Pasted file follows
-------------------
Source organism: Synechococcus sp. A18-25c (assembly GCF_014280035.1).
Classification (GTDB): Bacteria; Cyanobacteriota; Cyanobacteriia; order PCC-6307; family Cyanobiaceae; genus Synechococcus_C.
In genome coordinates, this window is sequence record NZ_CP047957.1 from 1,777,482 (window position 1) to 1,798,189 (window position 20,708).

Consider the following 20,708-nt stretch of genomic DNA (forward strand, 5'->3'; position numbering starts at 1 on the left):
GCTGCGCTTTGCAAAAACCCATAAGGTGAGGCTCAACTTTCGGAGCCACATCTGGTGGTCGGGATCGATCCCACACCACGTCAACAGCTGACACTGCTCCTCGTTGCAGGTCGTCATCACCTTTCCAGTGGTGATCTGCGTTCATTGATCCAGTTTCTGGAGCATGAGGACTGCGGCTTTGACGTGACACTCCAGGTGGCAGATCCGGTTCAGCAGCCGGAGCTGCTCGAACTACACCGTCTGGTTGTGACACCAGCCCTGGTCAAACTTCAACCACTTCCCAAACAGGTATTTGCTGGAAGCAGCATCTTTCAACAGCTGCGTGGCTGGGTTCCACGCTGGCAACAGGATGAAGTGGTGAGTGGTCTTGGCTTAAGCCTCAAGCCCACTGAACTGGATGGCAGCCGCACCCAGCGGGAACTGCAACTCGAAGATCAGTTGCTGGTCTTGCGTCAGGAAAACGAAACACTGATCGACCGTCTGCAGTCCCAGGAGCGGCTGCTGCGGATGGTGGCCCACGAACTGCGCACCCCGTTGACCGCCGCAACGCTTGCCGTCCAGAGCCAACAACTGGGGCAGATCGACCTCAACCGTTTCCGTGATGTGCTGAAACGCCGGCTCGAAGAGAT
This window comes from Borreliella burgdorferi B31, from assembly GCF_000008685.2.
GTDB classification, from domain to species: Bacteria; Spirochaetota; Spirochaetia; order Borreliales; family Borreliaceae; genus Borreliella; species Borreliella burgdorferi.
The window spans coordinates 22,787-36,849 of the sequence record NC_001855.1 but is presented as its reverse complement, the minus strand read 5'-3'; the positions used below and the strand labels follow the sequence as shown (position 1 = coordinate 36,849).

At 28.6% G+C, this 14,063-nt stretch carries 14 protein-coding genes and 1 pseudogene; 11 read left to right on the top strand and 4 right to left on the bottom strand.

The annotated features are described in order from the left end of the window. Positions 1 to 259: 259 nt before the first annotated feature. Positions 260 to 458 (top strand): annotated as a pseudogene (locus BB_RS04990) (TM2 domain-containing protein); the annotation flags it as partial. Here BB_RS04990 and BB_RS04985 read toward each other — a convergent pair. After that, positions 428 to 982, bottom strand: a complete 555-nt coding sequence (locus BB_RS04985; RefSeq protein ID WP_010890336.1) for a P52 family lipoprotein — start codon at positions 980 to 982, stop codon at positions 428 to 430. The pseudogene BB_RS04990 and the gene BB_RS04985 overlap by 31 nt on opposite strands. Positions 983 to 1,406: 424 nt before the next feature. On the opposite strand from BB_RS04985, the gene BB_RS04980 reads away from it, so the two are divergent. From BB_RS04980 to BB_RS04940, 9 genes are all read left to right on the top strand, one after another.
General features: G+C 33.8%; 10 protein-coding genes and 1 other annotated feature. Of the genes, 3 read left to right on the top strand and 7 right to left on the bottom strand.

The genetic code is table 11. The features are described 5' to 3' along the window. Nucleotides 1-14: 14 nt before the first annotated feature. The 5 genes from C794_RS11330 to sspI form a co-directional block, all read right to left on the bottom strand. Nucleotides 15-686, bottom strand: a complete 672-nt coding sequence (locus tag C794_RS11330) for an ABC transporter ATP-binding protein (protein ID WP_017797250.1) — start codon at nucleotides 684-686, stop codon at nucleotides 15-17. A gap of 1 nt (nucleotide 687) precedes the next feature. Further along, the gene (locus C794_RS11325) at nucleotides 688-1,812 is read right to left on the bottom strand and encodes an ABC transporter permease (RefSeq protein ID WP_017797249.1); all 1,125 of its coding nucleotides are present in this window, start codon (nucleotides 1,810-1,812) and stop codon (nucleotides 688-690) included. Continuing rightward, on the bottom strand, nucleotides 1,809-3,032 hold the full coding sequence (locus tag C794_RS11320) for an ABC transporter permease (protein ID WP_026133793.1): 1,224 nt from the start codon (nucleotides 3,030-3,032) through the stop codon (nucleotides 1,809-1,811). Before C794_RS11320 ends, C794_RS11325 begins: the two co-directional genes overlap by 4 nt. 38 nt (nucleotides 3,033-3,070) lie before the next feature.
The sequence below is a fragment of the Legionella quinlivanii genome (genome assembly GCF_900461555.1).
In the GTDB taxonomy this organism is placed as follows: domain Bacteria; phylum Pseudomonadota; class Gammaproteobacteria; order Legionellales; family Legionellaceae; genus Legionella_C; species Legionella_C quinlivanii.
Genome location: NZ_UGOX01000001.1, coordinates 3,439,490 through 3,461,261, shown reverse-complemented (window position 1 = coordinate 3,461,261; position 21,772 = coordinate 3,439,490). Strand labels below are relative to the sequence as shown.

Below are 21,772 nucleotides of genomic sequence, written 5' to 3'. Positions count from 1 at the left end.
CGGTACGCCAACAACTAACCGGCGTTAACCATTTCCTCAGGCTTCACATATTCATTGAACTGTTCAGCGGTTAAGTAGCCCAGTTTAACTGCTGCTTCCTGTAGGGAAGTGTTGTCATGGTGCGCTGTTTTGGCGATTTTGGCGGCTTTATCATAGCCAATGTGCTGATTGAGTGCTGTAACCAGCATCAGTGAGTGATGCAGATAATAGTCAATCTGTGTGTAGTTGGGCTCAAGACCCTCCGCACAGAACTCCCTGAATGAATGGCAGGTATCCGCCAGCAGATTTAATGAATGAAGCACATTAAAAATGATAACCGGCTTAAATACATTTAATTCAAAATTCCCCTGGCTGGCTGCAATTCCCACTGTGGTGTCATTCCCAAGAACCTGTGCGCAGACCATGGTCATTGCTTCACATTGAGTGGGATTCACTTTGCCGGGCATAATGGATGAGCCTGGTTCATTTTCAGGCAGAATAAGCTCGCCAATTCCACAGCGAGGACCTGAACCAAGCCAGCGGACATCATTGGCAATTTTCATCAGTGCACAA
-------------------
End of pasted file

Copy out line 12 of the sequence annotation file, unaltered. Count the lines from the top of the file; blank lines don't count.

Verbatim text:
The genetic code is table 11. The features are described 5' to 3' along the window. Nucleotides 1-14: 14 nt before the first annotated feature. The 5 genes from C794_RS11330 to sspI form a co-directional block, all read right to left on the bottom strand. Nucleotides 15-686, bottom strand: a complete 672-nt coding sequence (locus tag C794_RS11330) for an ABC transporter ATP-binding protein (protein ID WP_017797250.1) — start codon at nucleotides 684-686, stop codon at nucleotides 15-17. A gap of 1 nt (nucleotide 687) precedes the next feature. Further along, the gene (locus C794_RS11325) at nucleotides 688-1,812 is read right to left on the bottom strand and encodes an ABC transporter permease (RefSeq protein ID WP_017797249.1); all 1,125 of its coding nucleotides are present in this window, start codon (nucleotides 1,810-1,812) and stop codon (nucleotides 688-690) included. Continuing rightward, on the bottom strand, nucleotides 1,809-3,032 hold the full coding sequence (locus tag C794_RS11320) for an ABC transporter permease (protein ID WP_026133793.1): 1,224 nt from the start codon (nucleotides 3,030-3,032) through the stop codon (nucleotides 1,809-1,811). Before C794_RS11320 ends, C794_RS11325 begins: the two co-directional genes overlap by 4 nt. 38 nt (nucleotides 3,033-3,070) lie before the next feature.